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“ [27] on the waters” the South can never be. She has live oak, naval stores, and gallant officers; but her climate and its diseases, the bars at the mouth of nearly all her harbors, the Teredo, the want of a merchant marine and of fisheries, and the character of her laboring population, will forever prevent her becoming a great naval power. Without the protection of the Navy of the United States, of which the strength centres at the North, she would hold the ingress and egress of every port on her coast at the mercy, I will not say of the great maritime States of Europe, but of Holland, and Denmark, and Austria, and Spain--of any second or third-rate power, which can keep a few steam frigates at sea.

It must be confessed, however, that there is a sad congruity between the conduct of our seceding fellow-citizens and the motives which they assign for it. They attempt a suicidal separation of themselves from a great naval power, of which they are now an integral part, and they put forward, as the reason for this self-destructive course, the legislative measures which have contributed to the growth of the navy. A judicious policy designed to promote that end has built up the commercial and military marine of the Union to its present commanding stature and power; the South, though unable to contribute any thing to its prosperity but the service of her naval officers, enjoys her full share of the honor which it reflects on the country, and the protection which it extends to our flag, our coasts, and our commerce, but under the influence of a narrow-minded sectional jealousy, she is willing to abdicate the noble position which she now fills among the nations of the earth; to depend for her very existence on the exigencies of the cotton market, to live upon the tolerance of the navies of Europe, and she assigns as leading causes for this amazing fatuity, that the Northern fisheries have been encouraged by a trifling bounty, and that the Northern commercial marine has the monopoly of the coastwise trade. And the politicians, who, for reasons like these, almost too frivolous to merit the time we have devoted to their examination, are sapping a noble framework of government, and drenching a fair and but for them prosperous country in blood, appeal to the public opinion of mankind for the justice of their cause, and the purity of their motives, and lift their eyes to Heaven for a blessing on their arms!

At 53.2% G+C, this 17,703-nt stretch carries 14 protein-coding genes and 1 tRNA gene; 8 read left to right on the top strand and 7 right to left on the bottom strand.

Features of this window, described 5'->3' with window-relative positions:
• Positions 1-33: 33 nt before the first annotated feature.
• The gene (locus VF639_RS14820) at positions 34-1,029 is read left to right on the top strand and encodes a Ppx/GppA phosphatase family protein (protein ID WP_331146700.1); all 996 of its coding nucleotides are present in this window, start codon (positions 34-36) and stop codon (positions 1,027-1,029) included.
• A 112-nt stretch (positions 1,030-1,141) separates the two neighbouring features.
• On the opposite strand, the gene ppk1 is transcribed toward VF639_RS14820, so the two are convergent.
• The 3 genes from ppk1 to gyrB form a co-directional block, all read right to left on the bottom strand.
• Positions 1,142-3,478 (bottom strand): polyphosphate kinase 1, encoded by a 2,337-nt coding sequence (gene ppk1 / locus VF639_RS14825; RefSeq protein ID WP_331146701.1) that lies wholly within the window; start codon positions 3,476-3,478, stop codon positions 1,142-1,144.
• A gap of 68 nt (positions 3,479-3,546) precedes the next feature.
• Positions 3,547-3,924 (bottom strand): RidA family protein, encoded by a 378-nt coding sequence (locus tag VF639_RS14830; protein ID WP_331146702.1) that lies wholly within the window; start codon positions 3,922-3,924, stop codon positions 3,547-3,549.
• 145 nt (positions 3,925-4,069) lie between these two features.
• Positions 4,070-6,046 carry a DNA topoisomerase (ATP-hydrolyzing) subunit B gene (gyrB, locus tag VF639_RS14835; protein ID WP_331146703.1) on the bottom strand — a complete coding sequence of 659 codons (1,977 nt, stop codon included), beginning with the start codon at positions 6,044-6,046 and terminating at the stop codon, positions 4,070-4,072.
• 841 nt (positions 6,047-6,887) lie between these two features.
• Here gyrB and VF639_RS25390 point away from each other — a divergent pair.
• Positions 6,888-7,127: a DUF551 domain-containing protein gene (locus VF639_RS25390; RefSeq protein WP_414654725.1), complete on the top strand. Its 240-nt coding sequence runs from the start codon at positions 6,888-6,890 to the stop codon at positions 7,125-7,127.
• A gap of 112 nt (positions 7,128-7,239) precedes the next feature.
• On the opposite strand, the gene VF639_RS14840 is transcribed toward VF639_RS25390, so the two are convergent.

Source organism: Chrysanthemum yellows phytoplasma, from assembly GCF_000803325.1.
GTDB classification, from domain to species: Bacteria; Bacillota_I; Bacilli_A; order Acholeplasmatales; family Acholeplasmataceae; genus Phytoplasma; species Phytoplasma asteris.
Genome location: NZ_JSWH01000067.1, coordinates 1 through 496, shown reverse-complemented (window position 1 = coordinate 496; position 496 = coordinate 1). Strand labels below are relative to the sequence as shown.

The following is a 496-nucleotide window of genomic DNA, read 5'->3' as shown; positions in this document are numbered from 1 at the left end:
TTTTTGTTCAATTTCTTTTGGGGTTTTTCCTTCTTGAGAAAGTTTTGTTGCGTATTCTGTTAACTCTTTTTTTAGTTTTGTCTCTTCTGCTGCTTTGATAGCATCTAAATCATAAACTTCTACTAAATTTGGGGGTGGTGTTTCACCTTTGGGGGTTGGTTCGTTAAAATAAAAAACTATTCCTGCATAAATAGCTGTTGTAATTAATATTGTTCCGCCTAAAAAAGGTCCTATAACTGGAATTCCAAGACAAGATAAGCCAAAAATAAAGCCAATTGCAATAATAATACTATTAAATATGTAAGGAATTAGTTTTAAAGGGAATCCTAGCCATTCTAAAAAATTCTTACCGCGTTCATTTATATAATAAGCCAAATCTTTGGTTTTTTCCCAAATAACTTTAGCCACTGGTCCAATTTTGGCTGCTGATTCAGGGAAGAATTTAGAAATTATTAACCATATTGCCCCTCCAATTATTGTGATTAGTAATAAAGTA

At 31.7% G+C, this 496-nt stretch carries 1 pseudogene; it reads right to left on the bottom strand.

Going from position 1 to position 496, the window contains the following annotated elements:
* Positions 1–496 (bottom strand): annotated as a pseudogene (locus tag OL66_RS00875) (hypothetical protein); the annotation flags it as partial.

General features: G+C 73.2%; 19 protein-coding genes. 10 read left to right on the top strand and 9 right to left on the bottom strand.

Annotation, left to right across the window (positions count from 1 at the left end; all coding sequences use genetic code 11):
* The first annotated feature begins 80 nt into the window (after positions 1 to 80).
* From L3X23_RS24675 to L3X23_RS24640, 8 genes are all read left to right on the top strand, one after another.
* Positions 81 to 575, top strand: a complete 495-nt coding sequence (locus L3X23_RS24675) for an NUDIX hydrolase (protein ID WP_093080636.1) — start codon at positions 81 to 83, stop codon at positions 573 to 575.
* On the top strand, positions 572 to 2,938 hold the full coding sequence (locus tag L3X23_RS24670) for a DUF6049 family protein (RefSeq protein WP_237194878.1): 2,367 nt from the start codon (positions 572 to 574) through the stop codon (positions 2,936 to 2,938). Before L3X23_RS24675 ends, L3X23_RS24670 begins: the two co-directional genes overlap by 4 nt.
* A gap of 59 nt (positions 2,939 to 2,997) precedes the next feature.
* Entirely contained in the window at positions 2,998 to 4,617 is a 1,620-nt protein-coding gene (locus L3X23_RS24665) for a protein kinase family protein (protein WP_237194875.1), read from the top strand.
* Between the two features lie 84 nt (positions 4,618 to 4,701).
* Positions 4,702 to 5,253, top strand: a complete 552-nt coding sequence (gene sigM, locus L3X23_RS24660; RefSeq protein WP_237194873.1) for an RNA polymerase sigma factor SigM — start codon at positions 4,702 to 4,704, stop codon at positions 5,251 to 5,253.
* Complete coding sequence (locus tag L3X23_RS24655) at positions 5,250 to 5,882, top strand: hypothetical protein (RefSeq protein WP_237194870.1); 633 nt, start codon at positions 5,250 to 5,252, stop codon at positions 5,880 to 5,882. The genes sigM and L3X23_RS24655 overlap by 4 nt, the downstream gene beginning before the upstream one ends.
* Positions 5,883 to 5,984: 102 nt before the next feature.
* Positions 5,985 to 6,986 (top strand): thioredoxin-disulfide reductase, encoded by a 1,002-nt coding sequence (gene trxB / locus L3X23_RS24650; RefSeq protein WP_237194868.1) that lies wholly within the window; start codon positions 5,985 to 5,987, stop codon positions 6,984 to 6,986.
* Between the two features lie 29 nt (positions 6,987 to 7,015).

The tariff.

But the tariff is, with one exception, the alleged monster wrong — for which South Carolina in 1832 drove the Union to the verge of a civil war, and which, next to the slavery question, the South has been taught to regard as the most grievous of the oppressions which she suffers at the hands of the North, and that by which she seeks to win the sympathy of the manufacturing States of Europe. It was so treated in the debate referred to. I am certainly not going so far to abuse your patience, as to enter into a discussion of the constitutionality or expediency of the protective policy, on which I am aware that opinions at the North differ, nor do I deem it necessary to expose the utter fallacy of the monstrous paradox, that duties, enhancing the price of imported articles, are paid, not by the consumer of the merchandise imported, but by the producer of the last article of export given in exchange. It is sufficient to say that for this maxim, (the forty-bale theory so called,) which has grown into an article of faith at the South, not the slightest authority ever has been, to my knowledge, adduced from any political economist of any school. Indeed, it can be shown to be a shallow sophism, inasmuch as the consumer

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